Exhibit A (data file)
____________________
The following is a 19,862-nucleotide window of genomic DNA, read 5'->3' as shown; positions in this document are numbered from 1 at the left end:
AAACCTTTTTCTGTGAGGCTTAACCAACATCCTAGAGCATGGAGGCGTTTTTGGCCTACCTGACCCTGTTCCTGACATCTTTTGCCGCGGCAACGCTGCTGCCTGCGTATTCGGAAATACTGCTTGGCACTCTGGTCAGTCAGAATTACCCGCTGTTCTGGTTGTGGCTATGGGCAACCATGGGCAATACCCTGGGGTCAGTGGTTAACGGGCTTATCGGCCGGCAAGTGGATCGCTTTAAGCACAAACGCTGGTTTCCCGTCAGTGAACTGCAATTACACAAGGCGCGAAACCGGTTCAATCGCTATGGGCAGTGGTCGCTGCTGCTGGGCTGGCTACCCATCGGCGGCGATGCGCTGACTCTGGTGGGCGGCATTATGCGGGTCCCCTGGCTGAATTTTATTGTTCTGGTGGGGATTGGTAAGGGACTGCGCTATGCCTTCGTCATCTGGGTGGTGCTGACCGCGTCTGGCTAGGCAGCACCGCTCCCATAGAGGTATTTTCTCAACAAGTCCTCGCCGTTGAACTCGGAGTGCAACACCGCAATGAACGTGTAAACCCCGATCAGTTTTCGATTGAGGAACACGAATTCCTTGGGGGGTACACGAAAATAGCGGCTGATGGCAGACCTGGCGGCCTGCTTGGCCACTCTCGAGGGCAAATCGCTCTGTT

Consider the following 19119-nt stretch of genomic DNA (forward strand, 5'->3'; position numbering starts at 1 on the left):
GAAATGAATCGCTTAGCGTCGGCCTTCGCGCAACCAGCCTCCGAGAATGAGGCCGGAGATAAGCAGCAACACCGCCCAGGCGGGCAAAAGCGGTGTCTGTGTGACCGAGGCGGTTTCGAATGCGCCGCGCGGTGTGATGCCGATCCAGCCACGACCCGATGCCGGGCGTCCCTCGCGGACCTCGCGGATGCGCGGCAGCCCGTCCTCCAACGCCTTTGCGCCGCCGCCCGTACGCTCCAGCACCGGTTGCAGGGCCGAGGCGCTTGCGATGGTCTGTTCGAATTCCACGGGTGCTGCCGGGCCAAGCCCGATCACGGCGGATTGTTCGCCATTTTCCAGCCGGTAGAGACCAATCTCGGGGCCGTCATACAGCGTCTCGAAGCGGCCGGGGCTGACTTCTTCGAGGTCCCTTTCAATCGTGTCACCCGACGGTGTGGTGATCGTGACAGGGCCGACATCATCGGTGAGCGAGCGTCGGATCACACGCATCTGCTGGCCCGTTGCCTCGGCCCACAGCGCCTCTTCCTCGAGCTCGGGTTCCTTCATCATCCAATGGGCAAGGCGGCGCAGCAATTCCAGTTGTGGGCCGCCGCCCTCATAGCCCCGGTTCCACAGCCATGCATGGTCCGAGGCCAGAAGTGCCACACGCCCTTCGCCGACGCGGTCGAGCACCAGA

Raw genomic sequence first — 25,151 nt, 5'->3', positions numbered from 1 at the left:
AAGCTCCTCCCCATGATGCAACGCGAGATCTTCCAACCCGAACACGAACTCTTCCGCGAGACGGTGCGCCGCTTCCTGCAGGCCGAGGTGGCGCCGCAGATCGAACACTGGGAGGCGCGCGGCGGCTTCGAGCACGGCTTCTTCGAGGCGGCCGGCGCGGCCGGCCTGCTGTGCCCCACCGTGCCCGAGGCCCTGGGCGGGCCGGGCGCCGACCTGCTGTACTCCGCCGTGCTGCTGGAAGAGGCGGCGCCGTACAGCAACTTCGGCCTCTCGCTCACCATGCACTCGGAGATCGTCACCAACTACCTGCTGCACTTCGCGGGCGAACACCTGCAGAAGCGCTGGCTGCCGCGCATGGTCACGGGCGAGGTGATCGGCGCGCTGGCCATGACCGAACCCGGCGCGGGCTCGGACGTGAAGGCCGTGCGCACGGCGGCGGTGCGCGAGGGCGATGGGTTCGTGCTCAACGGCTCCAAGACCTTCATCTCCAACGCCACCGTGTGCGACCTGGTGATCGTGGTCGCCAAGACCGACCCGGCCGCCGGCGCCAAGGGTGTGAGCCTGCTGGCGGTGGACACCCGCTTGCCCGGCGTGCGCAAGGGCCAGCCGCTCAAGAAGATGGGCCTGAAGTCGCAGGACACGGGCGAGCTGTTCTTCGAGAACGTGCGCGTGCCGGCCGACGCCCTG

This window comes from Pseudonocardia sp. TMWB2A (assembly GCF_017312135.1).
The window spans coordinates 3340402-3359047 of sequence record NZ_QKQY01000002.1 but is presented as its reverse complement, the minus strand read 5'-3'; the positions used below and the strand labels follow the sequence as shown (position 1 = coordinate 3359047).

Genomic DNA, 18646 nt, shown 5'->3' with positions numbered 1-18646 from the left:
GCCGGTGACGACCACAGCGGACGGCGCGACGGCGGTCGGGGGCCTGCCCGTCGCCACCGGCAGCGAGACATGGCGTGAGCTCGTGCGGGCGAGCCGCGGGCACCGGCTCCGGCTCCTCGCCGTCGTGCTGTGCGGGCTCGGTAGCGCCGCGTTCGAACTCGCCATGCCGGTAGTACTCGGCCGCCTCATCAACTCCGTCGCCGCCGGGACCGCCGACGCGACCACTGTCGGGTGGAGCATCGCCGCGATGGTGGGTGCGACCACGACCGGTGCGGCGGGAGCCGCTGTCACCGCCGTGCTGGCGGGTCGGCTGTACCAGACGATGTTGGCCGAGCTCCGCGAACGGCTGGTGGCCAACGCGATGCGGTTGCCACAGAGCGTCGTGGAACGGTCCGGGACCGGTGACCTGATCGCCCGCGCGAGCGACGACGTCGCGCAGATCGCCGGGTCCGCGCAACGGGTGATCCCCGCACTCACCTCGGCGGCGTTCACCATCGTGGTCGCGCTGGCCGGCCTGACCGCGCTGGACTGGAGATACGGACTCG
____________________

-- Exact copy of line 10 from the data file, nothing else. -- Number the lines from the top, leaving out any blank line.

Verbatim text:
GCCGGTGACGACCACAGCGGACGGCGCGACGGCGGTCGGGGGCCTGCCCGTCGCCACCGGCAGCGAGACATGGCGTGAGCTCGTGCGGGCGAGCCGCGGGCACCGGCTCCGGCTCCTCGCCGTCGTGCTGTGCGGGCTCGGTAGCGCCGCGTTCGAACTCGCCATGCCGGTAGTACTCGGCCGCCTCATCAACTCCGTCGCCGCCGGGACCGCCGACGCGACCACTGTCGGGTGGAGCATCGCCGCGATGGTGGGTGCGACCACGACCGGTGCGGCGGGAGCCGCTGTCACCGCCGTGCTGGCGGGTCGGCTGTACCAGACGATGTTGGCCGAGCTCCGCGAACGGCTGGTGGCCAACGCGATGCGGTTGCCACAGAGCGTCGTGGAACGGTCCGGGACCGGTGACCTGATCGCCCGCGCGAGCGACGACGTCGCGCAGATCGCCGGGTCCGCGCAACGGGTGATCCCCGCACTCACCTCGGCGGCGTTCACCATCGTGGTCGCGCTGGCCGGCCTGACCGCGCTGGACTGGAGATACGGACTCG